Back when I worked at the Washington Post editorial page, we reserved headlines composed of only a person's name for obituaries. So let me start by reassuring you all that Wells Bennett has not died. He is alive and well, but as of today, I'm afraid he is starting a new job—which is to say he has moved on from his longtime post as managing editor of this site. More than a few words of appreciation for his service here are in order here, but I will keep this very brief.
Wells came to Lawfare a few years back, about 18 months after we started it. There was, at the time, no organization, just a blog. There were no real editorial policies, just what we happened to write. All we knew was that we had this site. A lot of people were reading it and found it useful. And we needed someone to help us grow it, both editorially and organizationally.
Everything Lawfare is today bears Wells's stamp. Wells is a modest guy, more apt to absurdly apologize for not doing more than to take credit for what he's done. So the stamp is not always visible to the naked eye. But Wells's impact on Lawfare has been huge. The visible part is the hundreds of pieces he has written, on subjects from military commissions—where he really pioneered a new kind of trial coverage—to war powers to just about everything else this site thinks about. I'll let those pieces speak for themselves.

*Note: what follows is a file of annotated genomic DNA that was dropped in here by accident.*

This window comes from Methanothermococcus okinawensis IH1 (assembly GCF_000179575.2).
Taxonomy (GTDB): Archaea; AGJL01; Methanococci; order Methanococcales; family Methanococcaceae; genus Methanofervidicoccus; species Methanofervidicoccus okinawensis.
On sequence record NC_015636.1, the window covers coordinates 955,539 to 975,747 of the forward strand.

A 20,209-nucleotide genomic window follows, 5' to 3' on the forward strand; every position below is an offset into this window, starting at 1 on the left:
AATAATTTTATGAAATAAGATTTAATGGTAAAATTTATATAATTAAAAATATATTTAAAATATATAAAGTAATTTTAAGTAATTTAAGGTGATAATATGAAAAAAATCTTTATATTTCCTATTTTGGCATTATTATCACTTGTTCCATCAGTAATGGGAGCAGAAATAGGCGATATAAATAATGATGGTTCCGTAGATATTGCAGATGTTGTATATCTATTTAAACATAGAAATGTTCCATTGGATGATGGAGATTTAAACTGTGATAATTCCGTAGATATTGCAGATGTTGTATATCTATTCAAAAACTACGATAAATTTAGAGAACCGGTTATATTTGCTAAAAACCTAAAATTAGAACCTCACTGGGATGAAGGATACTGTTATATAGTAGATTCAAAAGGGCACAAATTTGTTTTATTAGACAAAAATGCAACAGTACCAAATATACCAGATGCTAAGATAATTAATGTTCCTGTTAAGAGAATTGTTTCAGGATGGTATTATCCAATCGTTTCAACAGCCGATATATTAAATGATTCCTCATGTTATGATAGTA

The invisible part, invisible to reader that is, is the hundreds of outside contributions he edited and dramatically improved. It's the young student writers he has coached and edited and worked with to produce mature copy the readership can treat as authoritative. It's the organizational development he did in helping me create a non-profit organization around Lawfare.
I would be remiss if I did not add that Wells has also been key in developing the more light-hearted side of Lawfare. We cover serious stuff on this site, but we try never to forget that if you can't laugh, you tend to cry. And Wells is the kind of guy who can make up a Snowden revelation for April Fools Day, produce a fake OLC memo on the interaction between the Computer Fraud and Abuse Act and the Editor in Chief Power (Wells has not, in fact, publicly acknowledged that he wrote this memo, but his authorship is, shall we say, widely suspected), and—of course—dress up in a bunny suit to officiate at the Brookings Fight Club.
To put it simply, anyone who reads this site regularly and finds it useful owes Wells a debt of gratitude—as, most emphatically, do Bobby, Jack and I. We will miss him a great deal and wish him the best in all future endeavors.